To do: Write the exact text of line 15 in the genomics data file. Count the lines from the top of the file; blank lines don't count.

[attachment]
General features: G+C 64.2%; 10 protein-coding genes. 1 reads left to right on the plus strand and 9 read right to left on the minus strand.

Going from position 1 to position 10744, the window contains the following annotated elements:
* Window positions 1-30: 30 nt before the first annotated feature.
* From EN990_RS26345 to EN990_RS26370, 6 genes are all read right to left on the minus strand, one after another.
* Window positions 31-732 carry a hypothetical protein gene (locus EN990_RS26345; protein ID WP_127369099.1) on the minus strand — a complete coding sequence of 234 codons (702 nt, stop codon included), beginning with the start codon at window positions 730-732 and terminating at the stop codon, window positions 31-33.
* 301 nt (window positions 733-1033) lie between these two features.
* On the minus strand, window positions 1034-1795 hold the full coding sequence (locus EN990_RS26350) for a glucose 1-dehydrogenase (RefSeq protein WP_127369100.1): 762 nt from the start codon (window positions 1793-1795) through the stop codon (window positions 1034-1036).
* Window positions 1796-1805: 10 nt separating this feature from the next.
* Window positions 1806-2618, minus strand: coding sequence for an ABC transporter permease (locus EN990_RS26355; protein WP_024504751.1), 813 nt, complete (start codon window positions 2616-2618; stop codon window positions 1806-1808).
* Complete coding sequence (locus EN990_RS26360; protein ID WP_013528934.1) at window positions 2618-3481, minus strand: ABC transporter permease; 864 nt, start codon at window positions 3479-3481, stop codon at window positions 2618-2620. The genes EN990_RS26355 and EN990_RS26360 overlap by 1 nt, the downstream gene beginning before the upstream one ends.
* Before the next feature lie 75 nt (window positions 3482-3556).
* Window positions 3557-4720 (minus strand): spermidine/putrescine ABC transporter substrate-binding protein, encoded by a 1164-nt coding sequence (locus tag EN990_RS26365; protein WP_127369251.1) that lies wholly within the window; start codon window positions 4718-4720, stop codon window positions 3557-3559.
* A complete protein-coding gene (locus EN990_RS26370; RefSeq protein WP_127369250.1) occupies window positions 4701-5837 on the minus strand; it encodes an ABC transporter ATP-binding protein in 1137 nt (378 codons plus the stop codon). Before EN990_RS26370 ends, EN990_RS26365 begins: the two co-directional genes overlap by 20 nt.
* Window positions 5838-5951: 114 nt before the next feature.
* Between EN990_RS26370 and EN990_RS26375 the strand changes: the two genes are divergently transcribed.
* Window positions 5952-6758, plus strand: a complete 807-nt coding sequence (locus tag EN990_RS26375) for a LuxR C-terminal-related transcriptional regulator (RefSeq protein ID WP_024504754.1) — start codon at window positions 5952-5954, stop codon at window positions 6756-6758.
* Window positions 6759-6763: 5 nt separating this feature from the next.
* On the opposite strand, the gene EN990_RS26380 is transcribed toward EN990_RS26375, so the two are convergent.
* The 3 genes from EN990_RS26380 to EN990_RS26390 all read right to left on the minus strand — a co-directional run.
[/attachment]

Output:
* Between EN990_RS26370 and EN990_RS26375 the strand changes: the two genes are divergently transcribed.